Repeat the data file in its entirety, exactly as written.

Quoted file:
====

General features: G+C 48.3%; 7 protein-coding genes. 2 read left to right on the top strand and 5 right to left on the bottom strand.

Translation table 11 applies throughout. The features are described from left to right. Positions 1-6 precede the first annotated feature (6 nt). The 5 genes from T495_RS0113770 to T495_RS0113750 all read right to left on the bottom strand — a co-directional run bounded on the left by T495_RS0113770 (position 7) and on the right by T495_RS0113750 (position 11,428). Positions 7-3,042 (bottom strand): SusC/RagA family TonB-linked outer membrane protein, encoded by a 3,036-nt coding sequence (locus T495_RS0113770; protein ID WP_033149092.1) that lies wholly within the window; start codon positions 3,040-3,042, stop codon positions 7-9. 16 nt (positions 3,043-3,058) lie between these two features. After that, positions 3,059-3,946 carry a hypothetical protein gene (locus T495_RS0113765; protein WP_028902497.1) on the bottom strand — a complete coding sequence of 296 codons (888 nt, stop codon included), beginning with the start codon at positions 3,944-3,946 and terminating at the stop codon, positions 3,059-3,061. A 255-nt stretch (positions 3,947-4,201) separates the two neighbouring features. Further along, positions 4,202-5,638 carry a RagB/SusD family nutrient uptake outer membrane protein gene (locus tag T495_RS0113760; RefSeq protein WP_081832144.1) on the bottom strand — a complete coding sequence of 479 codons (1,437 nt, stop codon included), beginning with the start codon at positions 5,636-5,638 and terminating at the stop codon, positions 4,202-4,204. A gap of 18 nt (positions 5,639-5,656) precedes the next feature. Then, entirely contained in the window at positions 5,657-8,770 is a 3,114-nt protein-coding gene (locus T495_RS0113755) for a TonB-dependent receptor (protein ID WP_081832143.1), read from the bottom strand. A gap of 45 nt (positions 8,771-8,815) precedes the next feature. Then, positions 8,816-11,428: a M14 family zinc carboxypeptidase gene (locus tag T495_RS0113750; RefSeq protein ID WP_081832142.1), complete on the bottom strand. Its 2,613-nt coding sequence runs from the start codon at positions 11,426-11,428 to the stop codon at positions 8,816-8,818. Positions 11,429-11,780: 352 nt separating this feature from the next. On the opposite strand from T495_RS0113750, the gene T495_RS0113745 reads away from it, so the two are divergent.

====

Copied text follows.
General features: G+C 48.3%; 7 protein-coding genes. 2 read left to right on the top strand and 5 right to left on the bottom strand.

Translation table 11 applies throughout. The features are described from left to right. Positions 1-6 precede the first annotated feature (6 nt). The 5 genes from T495_RS0113770 to T495_RS0113750 all read right to left on the bottom strand — a co-directional run bounded on the left by T495_RS0113770 (position 7) and on the right by T495_RS0113750 (position 11,428). Positions 7-3,042 (bottom strand): SusC/RagA family TonB-linked outer membrane protein, encoded by a 3,036-nt coding sequence (locus T495_RS0113770; protein ID WP_033149092.1) that lies wholly within the window; start codon positions 3,040-3,042, stop codon positions 7-9. 16 nt (positions 3,043-3,058) lie between these two features. After that, positions 3,059-3,946 carry a hypothetical protein gene (locus T495_RS0113765; protein WP_028902497.1) on the bottom strand — a complete coding sequence of 296 codons (888 nt, stop codon included), beginning with the start codon at positions 3,944-3,946 and terminating at the stop codon, positions 3,059-3,061. A 255-nt stretch (positions 3,947-4,201) separates the two neighbouring features. Further along, positions 4,202-5,638 carry a RagB/SusD family nutrient uptake outer membrane protein gene (locus tag T495_RS0113760; RefSeq protein WP_081832144.1) on the bottom strand — a complete coding sequence of 479 codons (1,437 nt, stop codon included), beginning with the start codon at positions 5,636-5,638 and terminating at the stop codon, positions 4,202-4,204. A gap of 18 nt (positions 5,639-5,656) precedes the next feature. Then, entirely contained in the window at positions 5,657-8,770 is a 3,114-nt protein-coding gene (locus T495_RS0113755) for a TonB-dependent receptor (protein ID WP_081832143.1), read from the bottom strand. A gap of 45 nt (positions 8,771-8,815) precedes the next feature. Then, positions 8,816-11,428: a M14 family zinc carboxypeptidase gene (locus tag T495_RS0113750; RefSeq protein ID WP_081832142.1), complete on the bottom strand. Its 2,613-nt coding sequence runs from the start codon at positions 11,426-11,428 to the stop codon at positions 8,816-8,818. Positions 11,429-11,780: 352 nt separating this feature from the next. On the opposite strand from T495_RS0113750, the gene T495_RS0113745 reads away from it, so the two are divergent.